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Addiction and Stigma Part 2 — by Dr. Lipi Roy

In today’s video, I discuss several simple but effective ways to reduce stigma faced by people who experience addiction. How? By changing our *language.

StigmaCartoon

~~ STIGMATIZING/PUNITIVE/TOUGH: ~~

“Substance/drug abuse”

“Substance/drug abuser”

“War on Drugs”

“Dirty urine”

“Junkie,” “Addict,” “Cokehead,” “Package,” “Body

==> …

…Patient self-stigma: less likely to seek help; perceive increased discrimination

Health care professionals stigma:

  – less regard for patients with addictions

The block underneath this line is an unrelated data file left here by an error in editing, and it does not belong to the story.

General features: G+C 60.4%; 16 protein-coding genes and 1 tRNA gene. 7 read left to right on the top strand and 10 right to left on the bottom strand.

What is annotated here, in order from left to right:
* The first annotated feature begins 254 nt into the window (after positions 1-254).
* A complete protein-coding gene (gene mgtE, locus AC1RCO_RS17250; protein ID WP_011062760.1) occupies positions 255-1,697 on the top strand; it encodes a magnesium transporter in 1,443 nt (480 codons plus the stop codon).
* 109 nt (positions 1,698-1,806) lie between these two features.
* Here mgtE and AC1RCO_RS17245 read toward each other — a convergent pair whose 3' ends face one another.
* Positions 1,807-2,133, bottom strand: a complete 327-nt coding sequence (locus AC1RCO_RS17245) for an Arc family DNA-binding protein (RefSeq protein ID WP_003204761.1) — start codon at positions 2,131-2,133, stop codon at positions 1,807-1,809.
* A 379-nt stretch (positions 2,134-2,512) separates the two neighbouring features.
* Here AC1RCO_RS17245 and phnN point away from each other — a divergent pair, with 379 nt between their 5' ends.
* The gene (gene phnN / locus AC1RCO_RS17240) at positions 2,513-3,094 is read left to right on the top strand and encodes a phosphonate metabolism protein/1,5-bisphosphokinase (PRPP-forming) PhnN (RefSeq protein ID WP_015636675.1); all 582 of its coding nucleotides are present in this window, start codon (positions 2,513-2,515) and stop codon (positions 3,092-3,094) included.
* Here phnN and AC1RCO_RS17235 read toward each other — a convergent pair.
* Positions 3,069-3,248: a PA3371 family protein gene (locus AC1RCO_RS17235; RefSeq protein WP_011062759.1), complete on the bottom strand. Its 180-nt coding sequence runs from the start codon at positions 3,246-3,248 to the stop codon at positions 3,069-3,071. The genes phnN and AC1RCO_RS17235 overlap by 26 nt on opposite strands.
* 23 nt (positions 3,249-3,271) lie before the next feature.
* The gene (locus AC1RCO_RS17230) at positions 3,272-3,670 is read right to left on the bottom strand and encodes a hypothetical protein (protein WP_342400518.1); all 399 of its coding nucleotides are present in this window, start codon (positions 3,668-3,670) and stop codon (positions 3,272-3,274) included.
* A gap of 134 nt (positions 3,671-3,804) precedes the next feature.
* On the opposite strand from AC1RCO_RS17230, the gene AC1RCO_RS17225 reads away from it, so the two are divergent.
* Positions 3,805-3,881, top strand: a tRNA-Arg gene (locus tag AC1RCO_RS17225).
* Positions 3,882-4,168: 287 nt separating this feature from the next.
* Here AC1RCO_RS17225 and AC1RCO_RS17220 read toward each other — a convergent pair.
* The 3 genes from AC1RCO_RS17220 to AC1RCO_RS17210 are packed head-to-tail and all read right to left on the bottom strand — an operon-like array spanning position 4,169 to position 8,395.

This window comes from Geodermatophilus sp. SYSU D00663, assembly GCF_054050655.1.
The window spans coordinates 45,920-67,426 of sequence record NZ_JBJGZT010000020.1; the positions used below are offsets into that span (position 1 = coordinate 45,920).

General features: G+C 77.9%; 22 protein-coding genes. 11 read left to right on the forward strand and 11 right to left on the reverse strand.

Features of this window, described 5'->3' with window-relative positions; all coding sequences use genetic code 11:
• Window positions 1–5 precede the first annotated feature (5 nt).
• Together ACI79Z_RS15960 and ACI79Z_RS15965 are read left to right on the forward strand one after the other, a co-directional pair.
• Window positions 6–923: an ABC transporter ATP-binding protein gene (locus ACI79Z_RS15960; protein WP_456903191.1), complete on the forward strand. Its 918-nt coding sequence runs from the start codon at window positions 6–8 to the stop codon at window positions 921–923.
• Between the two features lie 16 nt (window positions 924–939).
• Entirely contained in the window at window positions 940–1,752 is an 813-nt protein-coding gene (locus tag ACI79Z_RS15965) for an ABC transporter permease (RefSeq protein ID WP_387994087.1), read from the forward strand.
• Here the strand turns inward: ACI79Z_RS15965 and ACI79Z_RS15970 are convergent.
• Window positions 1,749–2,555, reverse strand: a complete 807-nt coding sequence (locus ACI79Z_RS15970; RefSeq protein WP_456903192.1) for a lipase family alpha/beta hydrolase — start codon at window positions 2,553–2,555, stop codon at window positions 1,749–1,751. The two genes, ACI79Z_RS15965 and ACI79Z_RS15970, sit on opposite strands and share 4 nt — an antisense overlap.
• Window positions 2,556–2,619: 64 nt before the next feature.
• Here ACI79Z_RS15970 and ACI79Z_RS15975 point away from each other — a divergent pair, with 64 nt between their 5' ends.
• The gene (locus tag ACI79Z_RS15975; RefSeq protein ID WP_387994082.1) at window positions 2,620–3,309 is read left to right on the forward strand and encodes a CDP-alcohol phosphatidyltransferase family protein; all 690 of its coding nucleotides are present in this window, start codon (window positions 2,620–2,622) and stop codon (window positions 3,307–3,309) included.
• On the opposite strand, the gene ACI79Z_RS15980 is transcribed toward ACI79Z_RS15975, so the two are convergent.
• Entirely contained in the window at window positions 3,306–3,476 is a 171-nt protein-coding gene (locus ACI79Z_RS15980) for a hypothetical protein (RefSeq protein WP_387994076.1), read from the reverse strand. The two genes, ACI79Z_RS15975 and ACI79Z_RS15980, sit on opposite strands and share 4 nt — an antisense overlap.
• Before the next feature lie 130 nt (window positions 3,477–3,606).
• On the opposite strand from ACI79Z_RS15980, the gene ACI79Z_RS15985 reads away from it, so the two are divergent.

– perceived as “less motivated, violent,  manipulative”

  – shorter visits –>–> Suboptimal Care 🙁

—————————————————— v.s. ——————————————————

~~ LESS STIGMATIZING (MORE COMPASSIONATE): ~~

“Substance use disorder”

“Person with substance use issues/disorder”

“Urine is positive”

==> …

… Patients feel less judged, more respected

More likely to seek care

Improved therapeutic relationship 🙂

 

REFERENCES:

Botticelli MP and Koh HK. Changing the Language of Addiction. JAMA. Oct. 2016.

Kelly, JK, Wakeman SE and Saitz, R. Language, Substance Use Disorders, and Policy: The Need to Reach Consensus on an “Addicton-ary”. Alcoholism E

Wakeman, SE. Language and Addiction: Choosing Words Wisely. Am J Public Health. April 2013.

Wakeman, SE. Using Science to Battle Stigma in Addressing the Opioid Epidemic: Opioid Agonist Therapy Saves Lives. Amer J of Medicine. May 2016.

 

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